Designed in 1938 as a medium range, single-seat bomber the IL-2 became the most produced aircraft of World War II. The initial single seat version entered production in early 1941 and remained in production until the summer of 1942 when it was replaced on the assembly line by the IL-2M two-seat version. The IL-2M was a stopgap design rushed into production to address the most serious flaw in the aircraft, the lack of a rear firing gun. This version of the Shturmovik was replaced by the Il-2 Type 3 in late 1943 which further modified the design to improve performance and stability. The modifications included a 15-degree sweep on the leading edge of the wing which improved the plane's stability, and a more powerful engine. The shortage of aircraft aluminum that plagued the Soviet Union for most of the war resulted in some of the Shturmovik's most interesting features. Until late in 1944 the wings and rear fuselage of the plane were built of wood, with only the heavily armored center section and nose of the aircraft being of metal construction. Eventually, over 36,000 Shturmoviks of all models were produced, making it the most produced aircraft of the war.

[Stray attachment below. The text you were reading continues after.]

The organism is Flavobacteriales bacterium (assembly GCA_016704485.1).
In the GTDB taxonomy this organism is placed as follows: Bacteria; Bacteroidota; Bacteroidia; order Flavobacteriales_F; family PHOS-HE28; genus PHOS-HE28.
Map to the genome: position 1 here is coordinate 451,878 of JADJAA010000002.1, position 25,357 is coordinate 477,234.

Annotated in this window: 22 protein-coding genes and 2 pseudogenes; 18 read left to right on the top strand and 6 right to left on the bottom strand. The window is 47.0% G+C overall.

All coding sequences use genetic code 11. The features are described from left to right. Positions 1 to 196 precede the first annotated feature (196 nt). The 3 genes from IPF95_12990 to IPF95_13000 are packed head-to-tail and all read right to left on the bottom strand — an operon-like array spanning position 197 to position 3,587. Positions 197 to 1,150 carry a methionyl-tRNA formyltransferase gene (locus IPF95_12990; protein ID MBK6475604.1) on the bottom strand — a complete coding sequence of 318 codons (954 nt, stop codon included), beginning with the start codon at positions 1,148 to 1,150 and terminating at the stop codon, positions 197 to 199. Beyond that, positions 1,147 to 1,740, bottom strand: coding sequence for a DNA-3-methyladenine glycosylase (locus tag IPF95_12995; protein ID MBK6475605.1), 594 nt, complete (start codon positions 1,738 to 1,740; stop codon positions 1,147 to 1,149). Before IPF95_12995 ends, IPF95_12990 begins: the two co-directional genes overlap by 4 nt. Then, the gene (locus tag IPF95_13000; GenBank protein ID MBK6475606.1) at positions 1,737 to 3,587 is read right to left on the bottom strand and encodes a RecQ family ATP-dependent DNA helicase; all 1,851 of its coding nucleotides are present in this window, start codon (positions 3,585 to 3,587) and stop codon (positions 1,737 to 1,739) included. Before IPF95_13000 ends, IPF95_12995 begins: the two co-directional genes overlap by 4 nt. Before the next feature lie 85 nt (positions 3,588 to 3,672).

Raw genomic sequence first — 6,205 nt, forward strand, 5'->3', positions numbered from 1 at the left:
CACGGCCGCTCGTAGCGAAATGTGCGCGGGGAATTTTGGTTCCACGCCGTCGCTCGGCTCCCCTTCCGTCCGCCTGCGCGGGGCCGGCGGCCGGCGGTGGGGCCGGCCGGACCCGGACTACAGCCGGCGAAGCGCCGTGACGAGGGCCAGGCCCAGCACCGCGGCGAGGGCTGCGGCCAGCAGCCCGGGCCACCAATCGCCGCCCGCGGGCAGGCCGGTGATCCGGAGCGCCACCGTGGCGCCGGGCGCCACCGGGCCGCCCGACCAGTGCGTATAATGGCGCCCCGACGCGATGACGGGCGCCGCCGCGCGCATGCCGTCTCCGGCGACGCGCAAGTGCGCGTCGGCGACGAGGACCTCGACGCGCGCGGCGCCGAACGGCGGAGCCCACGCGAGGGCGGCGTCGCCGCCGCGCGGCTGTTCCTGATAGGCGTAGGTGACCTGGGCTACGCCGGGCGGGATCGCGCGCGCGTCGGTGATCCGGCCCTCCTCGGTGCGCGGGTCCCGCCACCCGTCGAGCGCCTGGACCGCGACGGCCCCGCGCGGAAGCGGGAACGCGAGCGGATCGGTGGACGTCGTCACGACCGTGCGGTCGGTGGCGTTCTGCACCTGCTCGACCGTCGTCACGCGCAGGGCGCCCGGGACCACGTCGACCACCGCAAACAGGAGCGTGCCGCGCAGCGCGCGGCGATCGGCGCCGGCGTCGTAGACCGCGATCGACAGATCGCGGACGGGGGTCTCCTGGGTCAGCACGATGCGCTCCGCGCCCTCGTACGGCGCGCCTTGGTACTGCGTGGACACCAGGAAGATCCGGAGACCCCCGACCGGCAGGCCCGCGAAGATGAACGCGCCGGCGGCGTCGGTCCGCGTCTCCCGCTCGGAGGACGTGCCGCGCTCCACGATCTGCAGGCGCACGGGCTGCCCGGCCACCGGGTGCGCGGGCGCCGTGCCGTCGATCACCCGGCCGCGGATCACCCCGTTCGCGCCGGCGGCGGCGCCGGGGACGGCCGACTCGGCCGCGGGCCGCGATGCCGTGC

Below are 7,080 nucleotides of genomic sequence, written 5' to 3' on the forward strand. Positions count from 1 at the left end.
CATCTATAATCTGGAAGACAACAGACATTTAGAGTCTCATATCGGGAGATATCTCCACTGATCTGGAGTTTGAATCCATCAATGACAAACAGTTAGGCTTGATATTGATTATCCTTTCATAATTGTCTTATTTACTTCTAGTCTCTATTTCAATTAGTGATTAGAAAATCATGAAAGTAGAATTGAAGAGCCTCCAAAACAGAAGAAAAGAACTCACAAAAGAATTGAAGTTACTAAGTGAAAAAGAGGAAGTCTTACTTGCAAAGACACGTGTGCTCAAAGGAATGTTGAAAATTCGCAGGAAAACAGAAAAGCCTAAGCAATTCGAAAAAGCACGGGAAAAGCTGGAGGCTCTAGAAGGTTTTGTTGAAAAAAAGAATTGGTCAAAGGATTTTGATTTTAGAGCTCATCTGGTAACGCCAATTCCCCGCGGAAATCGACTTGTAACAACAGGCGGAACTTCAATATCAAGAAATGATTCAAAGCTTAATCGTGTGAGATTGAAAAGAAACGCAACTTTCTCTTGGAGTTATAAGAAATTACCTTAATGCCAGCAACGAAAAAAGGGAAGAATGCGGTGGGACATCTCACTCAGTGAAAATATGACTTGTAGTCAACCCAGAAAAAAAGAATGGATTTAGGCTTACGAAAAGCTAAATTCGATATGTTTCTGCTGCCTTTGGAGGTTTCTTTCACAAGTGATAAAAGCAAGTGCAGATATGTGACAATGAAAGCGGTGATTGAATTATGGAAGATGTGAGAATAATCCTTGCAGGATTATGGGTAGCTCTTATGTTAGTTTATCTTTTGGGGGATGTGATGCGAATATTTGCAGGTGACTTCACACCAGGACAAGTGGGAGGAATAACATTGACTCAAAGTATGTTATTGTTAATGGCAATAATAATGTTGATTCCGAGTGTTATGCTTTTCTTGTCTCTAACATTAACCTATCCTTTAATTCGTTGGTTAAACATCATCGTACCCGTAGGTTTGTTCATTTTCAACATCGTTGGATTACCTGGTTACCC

Soviet Navy, 7th Guards Assault Aviation Regiment, Red Banner Baltic Fleet, 1944
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